I have been working on stock for upcoming craft fairs, so I immediately sent a sampling to the shop for a preview. They love them!

geek boutique tmnt geek boutique

They have already had customers try to reserve the character hats, WHAT? We are so very excited, and overwhelmed by the response. Our ETSY shop has been fabulous, and busy, but this is a whole different experience. My hook is on fire, and my mind is whirling with design ideas. Here are my two latest ones. Previously mentioned Star Trek, series, Gold for Command; blue for science, and medical; Red for security and engineering.

DSC01102For those non-Trekies, please don’t confuse these with Next Generation. They decided to change colors around for Next Generation, namely the red and gold. Red, more of a maroon red, is for Command and pilots, and gold is for engineering and security, while blue stayed the same. Plus the Next Generation communicators are set on top of an oval. I know, I know, geek lesson, but you gotta know.

My next new design is one of my kiddos favorites, Beemo from Adventure Time.

BeemoMy 3 year old started “playing” with the buttons as soon as I finished.

You can call me a nerd, geek, Sci-Fi fanatic, it hasn’t changed me, and with this new chapter in our crafty lives, it will only fuel my geekyness (yes that’s a word).

Have a Crafty Day!

Fairy Gardens

At a church craft fair this past fall, there was an elderly lady who was selling fairy gardens she had made. Outside of the movies, I had never seen a real fairy garden. They were darling! I choose a small simple one to put on my front porch.

original fairy gardenIt is so sweet, and it looked great on my wire plant holder. Now she did tell me this was for inside use, but I wanted others to see this adorable little creation. I should have listened. The plant died, and the pine cone roof shingles started falling off. I was so very sad. I decided to take a break from yarnology to fix it and make my little fairy happy. The kids collected twigs, pine cones, and rocks, and I bought some decorative rocks and moss from the craft store.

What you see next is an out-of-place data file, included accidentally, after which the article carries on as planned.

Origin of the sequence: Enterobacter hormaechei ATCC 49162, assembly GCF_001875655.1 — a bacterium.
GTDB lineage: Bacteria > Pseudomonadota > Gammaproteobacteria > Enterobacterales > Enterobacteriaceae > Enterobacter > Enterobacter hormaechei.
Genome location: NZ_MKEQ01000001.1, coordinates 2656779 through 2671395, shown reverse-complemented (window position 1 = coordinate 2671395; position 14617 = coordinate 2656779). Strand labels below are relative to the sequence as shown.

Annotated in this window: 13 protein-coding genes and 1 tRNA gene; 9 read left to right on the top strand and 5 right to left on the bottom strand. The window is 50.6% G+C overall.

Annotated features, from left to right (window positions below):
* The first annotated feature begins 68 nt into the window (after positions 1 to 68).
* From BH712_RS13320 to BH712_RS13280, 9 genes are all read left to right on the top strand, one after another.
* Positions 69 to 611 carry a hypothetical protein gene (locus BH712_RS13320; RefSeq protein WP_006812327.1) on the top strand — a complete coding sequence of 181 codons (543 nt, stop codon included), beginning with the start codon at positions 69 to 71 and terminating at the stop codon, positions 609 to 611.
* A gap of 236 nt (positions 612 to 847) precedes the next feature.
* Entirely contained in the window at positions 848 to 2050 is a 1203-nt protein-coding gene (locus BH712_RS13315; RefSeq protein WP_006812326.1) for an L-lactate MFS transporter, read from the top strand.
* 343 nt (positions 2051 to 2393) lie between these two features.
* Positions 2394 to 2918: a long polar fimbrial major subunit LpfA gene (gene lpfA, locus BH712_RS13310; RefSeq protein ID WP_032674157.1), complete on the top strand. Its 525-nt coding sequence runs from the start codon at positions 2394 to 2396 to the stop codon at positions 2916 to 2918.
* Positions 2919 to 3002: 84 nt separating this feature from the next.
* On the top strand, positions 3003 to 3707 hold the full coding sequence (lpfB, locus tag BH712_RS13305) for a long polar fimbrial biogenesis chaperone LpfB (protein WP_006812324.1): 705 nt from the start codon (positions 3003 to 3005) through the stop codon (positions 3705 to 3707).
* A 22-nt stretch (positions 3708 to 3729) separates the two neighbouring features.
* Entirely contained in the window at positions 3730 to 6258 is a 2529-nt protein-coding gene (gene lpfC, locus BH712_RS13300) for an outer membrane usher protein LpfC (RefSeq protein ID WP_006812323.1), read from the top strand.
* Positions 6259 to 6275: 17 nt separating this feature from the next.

In hindsight, I should have taken pictures as I made the pieces so I could share them with you. Next time, this time I will just share my new and improved fairy garden I made with my daughter. I’ve tried to take pictures of all the little tidbits we made.

This is a small fire pit we made by hot gluing rocks together, and then hot gluing a small stack of twigs.

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I also found a male fairy riding a snail so my fairy wouldn’t be lonely. For the house, we hot glued fake moss to the sides. Then we took apart some petals from a fake hydrangea flower I had in the garage, and glued them to the roof. I started at the bottom and worked my way up to simulate shingles. We used twigs, hemp, fake moss, and a LOT of hot glue to make a little arbor. It isn’t extremely sturdy, but I love the look of it!

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My daughter picked out the smallest rocks to make a little path to the front door. I didn’t have a ton of space, but I was able to squeeze in a little pond of clear blue decorative stones.

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Here’s another angle of our little masterpiece.

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 I imagine a true fairy’s garden would be difficult to see from above. Success! This was a blast for my little girl and I to make, and we will be making more, so stay tuned.

Have a Crafty Day!